Carl Brisson

b. Carl Pederson, 24 December 1895, Copenhagen, Denmark, d. 26 September 1958, Copenhagen, Denmark. A stylish and romantic singer, actor and dancer in the musical theatre and films, Brisson was an up-and-coming…
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Artist Biography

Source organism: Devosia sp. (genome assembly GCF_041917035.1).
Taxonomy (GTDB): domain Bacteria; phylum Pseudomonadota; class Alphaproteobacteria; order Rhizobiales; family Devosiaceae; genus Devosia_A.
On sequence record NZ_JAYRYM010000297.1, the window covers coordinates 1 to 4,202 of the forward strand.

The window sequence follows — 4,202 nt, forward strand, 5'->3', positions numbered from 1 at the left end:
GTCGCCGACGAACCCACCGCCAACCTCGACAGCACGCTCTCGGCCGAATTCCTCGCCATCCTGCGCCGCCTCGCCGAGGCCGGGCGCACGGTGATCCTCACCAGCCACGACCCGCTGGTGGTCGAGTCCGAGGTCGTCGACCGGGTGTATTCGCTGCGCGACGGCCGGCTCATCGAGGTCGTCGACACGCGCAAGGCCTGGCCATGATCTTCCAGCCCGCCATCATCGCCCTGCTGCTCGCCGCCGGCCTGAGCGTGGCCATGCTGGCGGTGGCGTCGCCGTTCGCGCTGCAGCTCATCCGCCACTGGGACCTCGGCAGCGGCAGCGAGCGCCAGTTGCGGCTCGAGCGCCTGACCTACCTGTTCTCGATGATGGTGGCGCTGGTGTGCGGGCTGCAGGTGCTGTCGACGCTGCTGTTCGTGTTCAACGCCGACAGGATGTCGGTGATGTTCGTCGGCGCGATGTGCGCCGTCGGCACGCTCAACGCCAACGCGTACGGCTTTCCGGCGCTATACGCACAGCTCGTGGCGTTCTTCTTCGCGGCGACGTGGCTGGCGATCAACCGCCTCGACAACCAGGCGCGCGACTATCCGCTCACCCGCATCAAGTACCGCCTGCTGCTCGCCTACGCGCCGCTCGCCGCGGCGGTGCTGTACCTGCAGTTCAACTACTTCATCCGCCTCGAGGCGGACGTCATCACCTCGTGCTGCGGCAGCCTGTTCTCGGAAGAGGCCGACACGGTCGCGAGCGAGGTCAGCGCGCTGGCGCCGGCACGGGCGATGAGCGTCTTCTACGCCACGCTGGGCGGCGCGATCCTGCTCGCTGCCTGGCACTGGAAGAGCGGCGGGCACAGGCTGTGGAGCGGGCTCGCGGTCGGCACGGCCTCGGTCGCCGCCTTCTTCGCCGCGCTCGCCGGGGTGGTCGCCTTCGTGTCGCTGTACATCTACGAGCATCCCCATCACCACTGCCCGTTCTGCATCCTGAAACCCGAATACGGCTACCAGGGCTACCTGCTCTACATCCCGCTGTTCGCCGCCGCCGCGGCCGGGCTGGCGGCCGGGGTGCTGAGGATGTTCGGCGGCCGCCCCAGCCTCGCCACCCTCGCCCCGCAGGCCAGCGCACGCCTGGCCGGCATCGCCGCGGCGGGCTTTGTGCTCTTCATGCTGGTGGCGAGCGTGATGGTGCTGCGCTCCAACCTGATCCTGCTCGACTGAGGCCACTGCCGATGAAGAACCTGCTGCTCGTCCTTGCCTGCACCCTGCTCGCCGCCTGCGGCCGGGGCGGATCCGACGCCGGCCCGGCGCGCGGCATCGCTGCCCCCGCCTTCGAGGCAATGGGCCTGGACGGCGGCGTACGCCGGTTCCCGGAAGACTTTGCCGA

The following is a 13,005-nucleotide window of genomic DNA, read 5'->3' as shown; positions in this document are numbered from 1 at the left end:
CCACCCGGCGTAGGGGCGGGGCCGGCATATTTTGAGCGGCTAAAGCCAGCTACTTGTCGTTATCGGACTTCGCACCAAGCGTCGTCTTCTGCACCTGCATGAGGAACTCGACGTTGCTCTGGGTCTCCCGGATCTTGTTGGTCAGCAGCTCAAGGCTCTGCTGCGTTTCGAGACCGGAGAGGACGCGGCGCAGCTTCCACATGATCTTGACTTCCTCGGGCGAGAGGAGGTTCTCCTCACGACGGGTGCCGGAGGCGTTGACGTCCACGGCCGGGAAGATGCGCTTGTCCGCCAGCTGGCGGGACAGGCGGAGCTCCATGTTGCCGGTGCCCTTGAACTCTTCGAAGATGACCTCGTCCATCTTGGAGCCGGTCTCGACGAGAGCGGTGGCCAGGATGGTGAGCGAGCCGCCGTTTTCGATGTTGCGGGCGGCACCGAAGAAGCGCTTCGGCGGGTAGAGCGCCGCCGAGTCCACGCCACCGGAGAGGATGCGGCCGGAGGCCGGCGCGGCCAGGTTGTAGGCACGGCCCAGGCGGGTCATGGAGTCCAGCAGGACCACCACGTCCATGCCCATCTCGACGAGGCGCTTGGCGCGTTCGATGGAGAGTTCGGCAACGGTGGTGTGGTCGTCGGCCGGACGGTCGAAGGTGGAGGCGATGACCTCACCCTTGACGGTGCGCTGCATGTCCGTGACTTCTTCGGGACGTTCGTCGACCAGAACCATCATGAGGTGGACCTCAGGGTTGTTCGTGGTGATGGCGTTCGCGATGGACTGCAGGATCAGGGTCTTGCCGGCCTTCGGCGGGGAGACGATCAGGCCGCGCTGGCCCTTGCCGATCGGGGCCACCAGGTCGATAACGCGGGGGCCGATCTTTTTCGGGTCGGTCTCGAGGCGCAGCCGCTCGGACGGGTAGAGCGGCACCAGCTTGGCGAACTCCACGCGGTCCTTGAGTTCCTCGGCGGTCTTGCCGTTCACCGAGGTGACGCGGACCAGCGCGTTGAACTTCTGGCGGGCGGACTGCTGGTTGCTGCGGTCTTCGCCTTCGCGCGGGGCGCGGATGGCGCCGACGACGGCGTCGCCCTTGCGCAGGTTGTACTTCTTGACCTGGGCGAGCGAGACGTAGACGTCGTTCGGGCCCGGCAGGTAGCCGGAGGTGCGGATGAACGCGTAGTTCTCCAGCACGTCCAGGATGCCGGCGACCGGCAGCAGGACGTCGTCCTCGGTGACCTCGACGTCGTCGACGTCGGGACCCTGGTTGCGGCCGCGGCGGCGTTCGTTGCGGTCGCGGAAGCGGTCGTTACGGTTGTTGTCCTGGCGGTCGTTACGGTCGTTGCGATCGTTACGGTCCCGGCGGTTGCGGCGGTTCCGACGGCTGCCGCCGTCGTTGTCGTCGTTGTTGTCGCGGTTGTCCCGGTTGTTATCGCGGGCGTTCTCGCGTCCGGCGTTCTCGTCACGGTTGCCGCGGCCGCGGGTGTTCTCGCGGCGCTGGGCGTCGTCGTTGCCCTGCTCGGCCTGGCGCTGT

b. Carl Pederson, 24 December 1895, Copenhagen, Denmark, d. 26 September 1958, Copenhagen, Denmark. A stylish and romantic singer, actor and dancer in the musical theatre and films, Brisson was an up-and-coming boxer before making his stage debut as a dancer while in his teens. He moved to England in 1921 where he appeared in vaudeville revues, and had leading roles in revivals of The Merry Widow (1923) and The Dollar Princess (1925), before enjoying great success with two European imports, The Apache (1927) and Wonder Bar (1930). However, his reputation as something of a matinée idol is based mainly on his films, many recordings, and cabaret work. After making some early talking pictures in Britain, in 1934 Brisson went to Hollywood to star in the screen adaptation of Earl Carroll’s hit stage musical, Murder At The Vanities, in which he introduced the song that was to become his theme tune, ‘Cocktails For Two’ (Sam Coslow -Arthur Johnston). A year later, he took the lead in two more US films, Ship’s Café and All The King’s Horses. In the latter he co-starred with the American actress Mary Ellis, and sang another number that became identified with him, ‘A Little White Gardenia’ (Coslow). In 1936 Brisson made his sole foray onto the New York musical stage in Sigmund Romberg and Otto Harbach’s operetta, Forbidden Melody. He subsequently devoted himself to international cabaret appearances, and was knighted by the kings of Denmark and Sweden.